Newhall Ranch will bring almost 22K units to LA — here’s why it still won’t fix the housing shortage

Emile Haddad, Rendering of Newhall Ranch townhouses (USC Lusk Center/Five Point Holdings)
Emile Haddad, Rendering of Newhall Ranch townhouses (USC Lusk Center/Five Point Holdings)

Los Angeles County’s housing crisis is so severe that a even a massive development the size of a small city will offer little relief, experts say.

Developer Five Point Holdings won key approvals last week for its Newhall Ranch project, which would bring 21,500 residential units to Los Angeles County over 15 to 20 years. But development would have to continue at the same pace —  and occur at a higher density — in order to have any real impact on the county’s housing shortage, said Stuart Gabriel, director of UCLA Ziman School for Real Estate.

“Newhall Ranch will certainly be helpful, but not curative in any sense,” he said to KPCC.

Ten percent of housing at the mega-development, which sits in Santa Clarita Valley, will be priced below-market for low income families, according to KPCC.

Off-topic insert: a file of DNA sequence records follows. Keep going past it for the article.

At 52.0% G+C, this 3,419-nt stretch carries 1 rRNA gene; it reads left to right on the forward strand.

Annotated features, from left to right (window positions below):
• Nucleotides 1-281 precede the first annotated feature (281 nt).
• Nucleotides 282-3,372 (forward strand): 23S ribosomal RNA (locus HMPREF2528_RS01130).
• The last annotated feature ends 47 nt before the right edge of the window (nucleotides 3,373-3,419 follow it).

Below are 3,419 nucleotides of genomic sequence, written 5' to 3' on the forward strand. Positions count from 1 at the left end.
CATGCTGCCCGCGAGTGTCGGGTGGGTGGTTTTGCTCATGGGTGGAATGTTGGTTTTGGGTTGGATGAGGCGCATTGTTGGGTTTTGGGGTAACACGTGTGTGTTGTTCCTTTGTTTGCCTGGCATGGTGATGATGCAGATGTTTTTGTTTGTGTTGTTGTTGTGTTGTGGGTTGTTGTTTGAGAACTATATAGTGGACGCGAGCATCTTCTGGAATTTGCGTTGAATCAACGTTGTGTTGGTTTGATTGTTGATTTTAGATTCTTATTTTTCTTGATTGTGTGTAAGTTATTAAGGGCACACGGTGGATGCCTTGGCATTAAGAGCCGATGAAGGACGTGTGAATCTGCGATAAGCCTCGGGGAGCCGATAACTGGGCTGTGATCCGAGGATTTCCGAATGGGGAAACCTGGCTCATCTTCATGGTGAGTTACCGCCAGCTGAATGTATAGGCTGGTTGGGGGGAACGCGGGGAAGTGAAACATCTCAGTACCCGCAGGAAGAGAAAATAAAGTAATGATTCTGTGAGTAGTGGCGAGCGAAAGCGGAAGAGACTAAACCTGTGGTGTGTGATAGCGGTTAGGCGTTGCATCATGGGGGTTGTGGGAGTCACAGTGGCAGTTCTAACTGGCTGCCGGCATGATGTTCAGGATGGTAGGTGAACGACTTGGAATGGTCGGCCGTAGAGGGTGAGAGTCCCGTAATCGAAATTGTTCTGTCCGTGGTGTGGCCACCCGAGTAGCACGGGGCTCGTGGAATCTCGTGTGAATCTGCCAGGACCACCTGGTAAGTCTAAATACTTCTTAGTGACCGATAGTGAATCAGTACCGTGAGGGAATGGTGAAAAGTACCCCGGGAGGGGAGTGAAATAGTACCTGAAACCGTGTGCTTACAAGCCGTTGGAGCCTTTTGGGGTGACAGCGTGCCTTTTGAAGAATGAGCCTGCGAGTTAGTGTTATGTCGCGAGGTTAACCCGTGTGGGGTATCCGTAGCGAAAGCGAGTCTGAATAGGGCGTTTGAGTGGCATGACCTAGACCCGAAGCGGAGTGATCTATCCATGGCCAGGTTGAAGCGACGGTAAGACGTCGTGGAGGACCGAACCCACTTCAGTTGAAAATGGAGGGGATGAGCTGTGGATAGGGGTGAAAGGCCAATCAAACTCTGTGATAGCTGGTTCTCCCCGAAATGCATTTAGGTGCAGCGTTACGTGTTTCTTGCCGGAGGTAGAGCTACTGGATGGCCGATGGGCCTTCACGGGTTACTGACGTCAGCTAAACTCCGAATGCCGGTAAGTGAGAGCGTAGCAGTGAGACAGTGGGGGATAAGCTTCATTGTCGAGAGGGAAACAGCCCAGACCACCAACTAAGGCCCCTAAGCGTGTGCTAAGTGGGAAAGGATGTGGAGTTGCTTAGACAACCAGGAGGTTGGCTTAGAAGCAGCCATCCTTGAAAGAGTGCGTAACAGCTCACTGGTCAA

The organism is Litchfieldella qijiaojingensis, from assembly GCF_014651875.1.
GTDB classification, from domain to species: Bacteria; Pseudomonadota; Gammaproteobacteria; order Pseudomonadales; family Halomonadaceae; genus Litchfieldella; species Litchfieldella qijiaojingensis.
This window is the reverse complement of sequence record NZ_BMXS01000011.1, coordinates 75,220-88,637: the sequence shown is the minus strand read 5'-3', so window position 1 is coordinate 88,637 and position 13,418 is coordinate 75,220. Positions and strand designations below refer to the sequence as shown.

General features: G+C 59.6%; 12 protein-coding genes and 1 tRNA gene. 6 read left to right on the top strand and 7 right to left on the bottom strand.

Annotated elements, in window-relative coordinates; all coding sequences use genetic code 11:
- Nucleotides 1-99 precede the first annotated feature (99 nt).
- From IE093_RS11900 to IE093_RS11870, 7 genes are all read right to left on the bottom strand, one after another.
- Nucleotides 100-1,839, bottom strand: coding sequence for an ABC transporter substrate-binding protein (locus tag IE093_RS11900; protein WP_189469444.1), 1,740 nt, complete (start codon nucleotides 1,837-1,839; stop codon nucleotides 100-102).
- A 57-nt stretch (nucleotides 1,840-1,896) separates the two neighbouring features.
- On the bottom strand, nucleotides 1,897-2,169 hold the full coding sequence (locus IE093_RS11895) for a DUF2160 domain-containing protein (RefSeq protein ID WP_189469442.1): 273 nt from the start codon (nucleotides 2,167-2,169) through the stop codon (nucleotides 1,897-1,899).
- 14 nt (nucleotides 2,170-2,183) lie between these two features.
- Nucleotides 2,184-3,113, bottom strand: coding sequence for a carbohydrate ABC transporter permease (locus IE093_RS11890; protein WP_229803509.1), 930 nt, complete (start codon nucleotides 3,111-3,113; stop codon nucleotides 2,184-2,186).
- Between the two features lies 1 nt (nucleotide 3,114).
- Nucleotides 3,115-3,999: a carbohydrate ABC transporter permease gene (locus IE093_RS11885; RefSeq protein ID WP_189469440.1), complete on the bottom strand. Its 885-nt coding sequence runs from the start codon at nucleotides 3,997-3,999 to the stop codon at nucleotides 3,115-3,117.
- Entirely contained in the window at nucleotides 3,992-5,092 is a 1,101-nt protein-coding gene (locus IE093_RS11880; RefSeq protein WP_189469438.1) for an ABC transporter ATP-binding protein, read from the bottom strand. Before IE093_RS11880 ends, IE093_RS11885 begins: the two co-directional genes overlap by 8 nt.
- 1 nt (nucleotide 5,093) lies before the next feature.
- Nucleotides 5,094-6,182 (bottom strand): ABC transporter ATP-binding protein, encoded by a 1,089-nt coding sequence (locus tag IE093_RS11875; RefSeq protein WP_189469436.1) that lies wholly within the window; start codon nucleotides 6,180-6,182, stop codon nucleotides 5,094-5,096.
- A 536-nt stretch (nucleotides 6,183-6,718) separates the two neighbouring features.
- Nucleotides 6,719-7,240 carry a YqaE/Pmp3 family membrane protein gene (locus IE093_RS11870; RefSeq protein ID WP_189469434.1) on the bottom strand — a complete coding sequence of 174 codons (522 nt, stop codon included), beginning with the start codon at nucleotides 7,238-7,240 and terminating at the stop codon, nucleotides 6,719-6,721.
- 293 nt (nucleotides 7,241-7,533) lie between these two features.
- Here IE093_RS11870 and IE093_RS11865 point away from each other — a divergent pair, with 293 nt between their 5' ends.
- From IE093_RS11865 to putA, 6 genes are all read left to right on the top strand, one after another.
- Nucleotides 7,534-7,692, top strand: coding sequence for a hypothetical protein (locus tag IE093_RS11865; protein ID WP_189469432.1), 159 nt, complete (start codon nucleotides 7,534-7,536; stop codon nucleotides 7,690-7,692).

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The 12,000-acre project is expected to break ground next year, following a decades-long battle with environmental groups. 

Newhall Ranch will start out as two villages with 5,500 homes and 2.5 million square feet of commercial space between them.

Environmentalists have been concerned about the greenhouse gases the project could generate and its impact on local wildlife. An attorney for the Center for Biological Diversity said the group might appeal the county’s approval.

Five Point, headed by Emile Haddad, is working to reduce the project’s carbon footprint to zero, according to KPCC. It’s planning to use solar panels on every home and set up electric charging stations.

The developer is also planning off-site mitigation projects such as buying forest land in northern California and delivering clean-burning stoves to sub-Saharan Africa. [KPCC] — Subrina Hudson